Former Future Fund CEO and current IFM Investors CEO David Neal has recently urged the government to reassess the process for significant infrastructure projects to allow for smaller contracts that could support Australian business’ tender for projects. Mr. Neal argued that dividing large nation building projects into smaller contracts could stimulate the economy by allowing Australian construction and services business’ access to projects that they would usually be squeezed out of during the tender process from larger international firms.

“We’re not asking for your money, we’re asking for the opportunity to contribute superannuants’ money. There are billions here that are ready to be deployed to support nation-building projects,” Mr. Neal said.

Damien Graham, Chief Investment Officer of First State Super noted recently that “As long-term investors, super funds offer a source of patient capital that may provide an alternative to support offered by governments and big financial institutions such as banks”.

All of this coincides with the growing push for Australia’s economic gradual decoupling from China. Superannuation funds provide the quality long term capital platform to fund such a move particularly in infrastructure and what would need to be a rebirth of the Australian manufacturing sector. Everyone will be able to benefit from the jobs growth and economic stimulus such investment would provide, as well as providing strong returns for fund members retirement into the future.

June 2020

Posted by Anton Murray Consulting on . Posted in 2020

Lewis is a good example of carving a unique path; starting out as a grad fixed income salesman at Salomon Brothers, and transitioning to a career writer with his first novel Liar’s Poker. Lewis also continued with notable works The Big Short and Moneyball, both made into blockbuster films.

Flash Boys, published in 2014, tells the murky story of high-frequency trading and its influence on the numerous public and private exchanges that make up the US listed stock market. It is not so much an exposé, as an account of a couple of ex-traders, developers and technology sales people coming together to try to rewire a trading and market environment that they thought was fundamentally broken.

The story follows a former trader and banking executive Brad Katsuyama who, with some colleagues and a band of diverse personnel, start an alternative stock exchange, the IEX. Their fundamental goal was to remove unfairness from the market and support the underlying needs of actual investors who were at the wrong end of front running and other predatory strategies executed by high-frequency traders. The situation is heightened by the understanding that the high-frequency traders, the investment banks and exchanges themselves are all in on the investor predation together.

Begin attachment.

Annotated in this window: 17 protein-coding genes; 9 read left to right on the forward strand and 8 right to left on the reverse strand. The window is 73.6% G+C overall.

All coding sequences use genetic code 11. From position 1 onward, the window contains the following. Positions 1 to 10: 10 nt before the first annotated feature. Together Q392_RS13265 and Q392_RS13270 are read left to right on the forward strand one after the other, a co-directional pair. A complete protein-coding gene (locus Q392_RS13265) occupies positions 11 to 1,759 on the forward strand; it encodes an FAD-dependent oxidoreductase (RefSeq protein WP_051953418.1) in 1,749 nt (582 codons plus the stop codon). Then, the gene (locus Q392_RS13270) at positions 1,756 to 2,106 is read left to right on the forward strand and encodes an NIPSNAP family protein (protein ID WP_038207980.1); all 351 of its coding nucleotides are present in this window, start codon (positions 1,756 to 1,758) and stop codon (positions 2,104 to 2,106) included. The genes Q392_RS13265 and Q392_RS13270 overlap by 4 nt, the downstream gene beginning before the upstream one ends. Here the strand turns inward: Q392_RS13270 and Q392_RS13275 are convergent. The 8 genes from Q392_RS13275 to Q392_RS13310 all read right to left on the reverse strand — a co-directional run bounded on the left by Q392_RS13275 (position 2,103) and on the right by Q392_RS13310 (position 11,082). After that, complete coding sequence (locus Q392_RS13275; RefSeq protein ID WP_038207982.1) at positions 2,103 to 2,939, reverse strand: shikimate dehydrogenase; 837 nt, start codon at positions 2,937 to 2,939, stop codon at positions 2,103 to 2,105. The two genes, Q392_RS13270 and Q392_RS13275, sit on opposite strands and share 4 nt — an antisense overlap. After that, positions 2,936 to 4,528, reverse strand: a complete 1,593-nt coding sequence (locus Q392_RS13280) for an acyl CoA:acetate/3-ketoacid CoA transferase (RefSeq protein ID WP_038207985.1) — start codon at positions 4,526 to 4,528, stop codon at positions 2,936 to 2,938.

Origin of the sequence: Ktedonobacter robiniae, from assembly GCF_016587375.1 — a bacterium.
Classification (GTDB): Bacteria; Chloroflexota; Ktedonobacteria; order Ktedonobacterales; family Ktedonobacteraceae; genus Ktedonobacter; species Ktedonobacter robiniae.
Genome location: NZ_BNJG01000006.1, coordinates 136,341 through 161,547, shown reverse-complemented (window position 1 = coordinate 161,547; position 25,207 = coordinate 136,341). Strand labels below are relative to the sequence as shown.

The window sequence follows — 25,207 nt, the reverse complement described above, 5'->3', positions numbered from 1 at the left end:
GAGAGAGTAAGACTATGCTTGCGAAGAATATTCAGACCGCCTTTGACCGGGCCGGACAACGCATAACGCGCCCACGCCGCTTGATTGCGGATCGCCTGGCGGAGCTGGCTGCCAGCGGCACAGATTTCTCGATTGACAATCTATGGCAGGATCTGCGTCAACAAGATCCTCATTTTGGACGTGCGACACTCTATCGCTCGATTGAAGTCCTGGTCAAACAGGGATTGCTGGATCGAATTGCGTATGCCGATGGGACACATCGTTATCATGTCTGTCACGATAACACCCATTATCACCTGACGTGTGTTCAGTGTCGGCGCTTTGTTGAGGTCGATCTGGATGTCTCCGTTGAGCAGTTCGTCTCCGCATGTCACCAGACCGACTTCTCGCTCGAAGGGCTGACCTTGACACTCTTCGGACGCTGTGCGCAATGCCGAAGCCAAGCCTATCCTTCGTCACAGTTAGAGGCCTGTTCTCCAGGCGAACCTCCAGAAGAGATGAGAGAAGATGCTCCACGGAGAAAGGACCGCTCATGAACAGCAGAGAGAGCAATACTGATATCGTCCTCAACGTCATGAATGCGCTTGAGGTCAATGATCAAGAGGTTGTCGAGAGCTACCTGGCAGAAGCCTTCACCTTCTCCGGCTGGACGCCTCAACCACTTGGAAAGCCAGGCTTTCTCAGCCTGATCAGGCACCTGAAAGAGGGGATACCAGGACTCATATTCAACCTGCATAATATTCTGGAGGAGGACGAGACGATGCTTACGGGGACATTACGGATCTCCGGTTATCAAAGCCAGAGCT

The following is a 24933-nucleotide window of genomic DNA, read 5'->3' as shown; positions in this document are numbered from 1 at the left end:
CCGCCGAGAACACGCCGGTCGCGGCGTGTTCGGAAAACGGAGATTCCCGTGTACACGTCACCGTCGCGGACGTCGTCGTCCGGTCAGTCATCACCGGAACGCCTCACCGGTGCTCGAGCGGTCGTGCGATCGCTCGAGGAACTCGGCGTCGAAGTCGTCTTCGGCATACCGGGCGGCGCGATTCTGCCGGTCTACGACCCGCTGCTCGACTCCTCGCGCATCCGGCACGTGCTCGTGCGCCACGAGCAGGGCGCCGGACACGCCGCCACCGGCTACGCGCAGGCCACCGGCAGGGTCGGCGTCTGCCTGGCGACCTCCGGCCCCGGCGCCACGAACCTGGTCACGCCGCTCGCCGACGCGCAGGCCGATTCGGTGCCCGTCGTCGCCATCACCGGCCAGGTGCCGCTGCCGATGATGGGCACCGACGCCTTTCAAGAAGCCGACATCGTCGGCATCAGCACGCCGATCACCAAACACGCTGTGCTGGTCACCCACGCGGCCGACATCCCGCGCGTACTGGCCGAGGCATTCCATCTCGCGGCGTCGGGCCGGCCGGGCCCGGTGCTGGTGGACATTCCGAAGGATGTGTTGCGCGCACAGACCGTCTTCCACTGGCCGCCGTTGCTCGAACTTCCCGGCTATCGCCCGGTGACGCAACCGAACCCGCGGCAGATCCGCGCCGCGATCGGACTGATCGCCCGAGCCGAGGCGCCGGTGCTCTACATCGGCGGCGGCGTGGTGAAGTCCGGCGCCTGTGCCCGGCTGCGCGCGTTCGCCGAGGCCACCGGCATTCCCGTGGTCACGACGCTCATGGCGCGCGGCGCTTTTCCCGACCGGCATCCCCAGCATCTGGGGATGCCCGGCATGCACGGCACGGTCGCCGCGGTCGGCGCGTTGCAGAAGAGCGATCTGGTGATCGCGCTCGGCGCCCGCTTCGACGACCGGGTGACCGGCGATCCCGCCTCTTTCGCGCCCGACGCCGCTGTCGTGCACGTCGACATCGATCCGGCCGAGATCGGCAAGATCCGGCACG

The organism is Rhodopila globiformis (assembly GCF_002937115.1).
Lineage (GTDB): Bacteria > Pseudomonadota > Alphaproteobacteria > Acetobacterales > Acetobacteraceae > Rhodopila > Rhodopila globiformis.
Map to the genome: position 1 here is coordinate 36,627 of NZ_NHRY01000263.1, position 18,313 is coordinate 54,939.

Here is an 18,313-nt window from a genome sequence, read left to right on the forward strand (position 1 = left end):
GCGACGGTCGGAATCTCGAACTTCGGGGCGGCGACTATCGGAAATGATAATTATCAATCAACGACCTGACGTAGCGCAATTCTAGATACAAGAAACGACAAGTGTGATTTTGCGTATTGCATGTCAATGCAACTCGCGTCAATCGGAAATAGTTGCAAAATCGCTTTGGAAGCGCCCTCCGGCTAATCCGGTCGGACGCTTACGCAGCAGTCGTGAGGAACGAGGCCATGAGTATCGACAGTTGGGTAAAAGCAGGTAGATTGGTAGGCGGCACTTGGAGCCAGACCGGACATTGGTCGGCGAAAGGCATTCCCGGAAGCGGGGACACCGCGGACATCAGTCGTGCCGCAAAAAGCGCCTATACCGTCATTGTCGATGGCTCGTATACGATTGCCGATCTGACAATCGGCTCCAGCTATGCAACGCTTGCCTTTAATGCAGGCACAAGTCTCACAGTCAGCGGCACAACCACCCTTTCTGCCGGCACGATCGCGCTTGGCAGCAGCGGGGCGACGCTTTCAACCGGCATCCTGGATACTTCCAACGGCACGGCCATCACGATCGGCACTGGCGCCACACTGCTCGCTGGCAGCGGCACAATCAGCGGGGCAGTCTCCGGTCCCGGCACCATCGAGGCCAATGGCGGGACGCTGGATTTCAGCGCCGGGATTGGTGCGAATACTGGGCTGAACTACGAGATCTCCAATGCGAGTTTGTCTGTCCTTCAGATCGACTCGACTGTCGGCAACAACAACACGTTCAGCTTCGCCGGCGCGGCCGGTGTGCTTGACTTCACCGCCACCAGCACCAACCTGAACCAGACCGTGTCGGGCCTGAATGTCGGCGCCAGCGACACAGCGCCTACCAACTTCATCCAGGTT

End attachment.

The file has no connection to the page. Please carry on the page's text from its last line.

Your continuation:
The protagonists in Flash Boys took a huge gamble to leave high-paying, good quality jobs to pursue a path that certainly did not hold any guarantee of success. Lewis himself is a good example of a person changing career paths to great personal satisfaction and, of course, commercial success. Much like the characters in Flash Boys, Lewis’ own departure from financial services has the moral undertones that Katsuyama and his colleague’s had in creating IEX to challenge the status quo on Wall Street.

Flash Boys is more about having the fortitude to make change than it is about the seductive power of Wall Street and high-frequency trading. It is a valuable lesson to acknowledge that there is always something better, and it is not always best to do things the way they have always been done. This realisation and commitment to action is hard but it is worthwhile; both Lewis and the IEX team are proof of that.

May 2020

Posted by Anton Murray Consulting on . Posted in 2020

Lately in isolation we have been enjoying the five seasons of Billions, and this month, have put together a review of this entertaining series. The central theme is a battle between District Attorney Chuck Rhoades and Axe Capital hedge fund manager Bobby Axelrod. The main characters are inspired by the real-life journey of ex-US Attorney Preet Bharara and Steven A Cohen of SAC Capital Advisors. Bobby Axelrod is acted by Damian Lewis, a more playboy version of Steve Cohen, and Paul Giamatti plays the role of Chuck Rhoades.

Bahara’s real life as a US Attorney for the Southern District of NY is full of a colourful array of prosecutions across insider trading, public corruption, art fraud and Russian money laundering that doesn’t stray too far from the themes covered in Billions. With the prosecution of SAC, Cohen was forced to close the firm in 2013 and set up a family office called Point72. Since 2018 it has been able to manage external money.